Total compensation package up 3.4 percent in 1998
January 29, 1999
Compensation costs for civilian workers were up 3.4 percent for the year ended in December 1998. Wages and salaries were up 3.7 percent; benefit costs rose 2.6 percent.
Compensation costs in private industry rose 3.5 percent in 1998. Private industry wages and salaries were up 3.9 percent over the 12 months ending in December; benefits were up 2.4 percent.
In state and local governments, the over-the-year increase in wages and salaries was 3.1 percent, a raise less than that recorded in private industry. Benefit costs rose 3.0 percent for State and local governments in 1998. The total compensation package for public-sector workers rose 3.0 percent over the year.
Bureau of Labor Statistics, U.S. Department of Labor, The Economics Daily, Total compensation package up 3.4 percent in 1998 on the Internet at https://www.bls.gov/opub/ted/1999/jan/wk4/art05.htm (visited January 24, 2017).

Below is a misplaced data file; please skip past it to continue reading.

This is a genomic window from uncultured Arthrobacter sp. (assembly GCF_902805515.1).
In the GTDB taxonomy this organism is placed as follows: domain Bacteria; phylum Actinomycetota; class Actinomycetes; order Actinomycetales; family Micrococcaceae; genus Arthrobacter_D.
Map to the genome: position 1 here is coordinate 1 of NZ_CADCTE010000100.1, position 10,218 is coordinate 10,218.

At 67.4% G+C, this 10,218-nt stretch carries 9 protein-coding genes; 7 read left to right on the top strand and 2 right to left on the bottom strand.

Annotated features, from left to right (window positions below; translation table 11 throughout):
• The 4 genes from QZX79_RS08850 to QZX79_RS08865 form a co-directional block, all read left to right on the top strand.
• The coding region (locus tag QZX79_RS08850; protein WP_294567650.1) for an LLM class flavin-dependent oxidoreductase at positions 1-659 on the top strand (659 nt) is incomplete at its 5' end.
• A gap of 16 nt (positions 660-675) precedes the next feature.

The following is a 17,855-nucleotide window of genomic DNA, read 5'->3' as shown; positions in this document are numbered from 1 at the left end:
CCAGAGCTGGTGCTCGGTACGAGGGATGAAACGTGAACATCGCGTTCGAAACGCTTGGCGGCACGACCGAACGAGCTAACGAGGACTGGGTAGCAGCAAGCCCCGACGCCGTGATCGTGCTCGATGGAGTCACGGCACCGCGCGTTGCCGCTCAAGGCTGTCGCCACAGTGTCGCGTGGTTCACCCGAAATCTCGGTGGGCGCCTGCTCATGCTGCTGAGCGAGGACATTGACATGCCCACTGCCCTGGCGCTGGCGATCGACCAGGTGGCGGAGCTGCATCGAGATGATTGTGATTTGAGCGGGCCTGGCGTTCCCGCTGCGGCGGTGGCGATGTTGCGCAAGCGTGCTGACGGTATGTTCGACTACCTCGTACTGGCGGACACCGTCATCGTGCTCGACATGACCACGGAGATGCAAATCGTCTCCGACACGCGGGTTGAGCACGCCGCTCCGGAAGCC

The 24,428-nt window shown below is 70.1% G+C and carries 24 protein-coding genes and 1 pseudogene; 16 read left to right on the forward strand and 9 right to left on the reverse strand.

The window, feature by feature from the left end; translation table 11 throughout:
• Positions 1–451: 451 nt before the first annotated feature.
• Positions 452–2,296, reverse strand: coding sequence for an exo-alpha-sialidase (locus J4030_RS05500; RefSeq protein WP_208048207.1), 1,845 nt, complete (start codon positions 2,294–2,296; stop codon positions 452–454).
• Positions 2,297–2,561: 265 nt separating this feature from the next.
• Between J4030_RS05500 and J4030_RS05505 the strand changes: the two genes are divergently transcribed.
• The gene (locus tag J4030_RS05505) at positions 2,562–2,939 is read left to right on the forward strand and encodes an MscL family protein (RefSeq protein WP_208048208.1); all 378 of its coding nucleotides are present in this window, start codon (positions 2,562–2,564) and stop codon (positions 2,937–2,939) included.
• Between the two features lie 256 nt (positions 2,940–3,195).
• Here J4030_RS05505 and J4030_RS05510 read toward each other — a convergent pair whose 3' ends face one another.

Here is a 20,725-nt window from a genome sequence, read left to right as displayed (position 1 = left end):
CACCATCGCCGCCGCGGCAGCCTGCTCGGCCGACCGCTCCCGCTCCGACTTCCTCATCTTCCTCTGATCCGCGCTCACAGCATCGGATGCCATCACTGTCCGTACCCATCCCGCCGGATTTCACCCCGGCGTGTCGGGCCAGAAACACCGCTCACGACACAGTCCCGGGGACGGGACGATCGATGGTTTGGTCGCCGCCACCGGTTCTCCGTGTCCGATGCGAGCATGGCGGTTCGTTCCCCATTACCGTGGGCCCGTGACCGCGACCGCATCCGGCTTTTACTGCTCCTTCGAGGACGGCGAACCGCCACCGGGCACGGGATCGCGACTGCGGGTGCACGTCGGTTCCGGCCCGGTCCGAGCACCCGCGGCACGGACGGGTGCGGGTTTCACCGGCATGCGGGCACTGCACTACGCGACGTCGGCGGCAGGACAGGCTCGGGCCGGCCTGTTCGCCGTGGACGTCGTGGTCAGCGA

Recent editions of Spotlight on Statistics
Workplace injuries and illnesses and employer costs for workers’ compensation
Workplace injury and illness data and the costs to employers for workers’ compensation in natural resources, construction, and maintenance occupations.
A look at the future of the U.S. labor force to 2060
Projected long-term trends in the growth, size, and composition of the labor force.
Union membership in the United States
Historical trends in union membership among employed wage and salary workers; union membership by a variety of demographic characteristics.
A look at healthcare spending, employment, pay, benefits, and prices
Spending on healthcare, current and projected employment in the industry, employer-provided healthcare benefits, healthcare prices, and pay for workers in healthcare occupations.
Self-employment in the United States
Trends in self-employment by various demographic and socioeconomic characteristics, including both the unincorporated and the incorporated self-employed, as well as data on paid employees who work for the self-employed.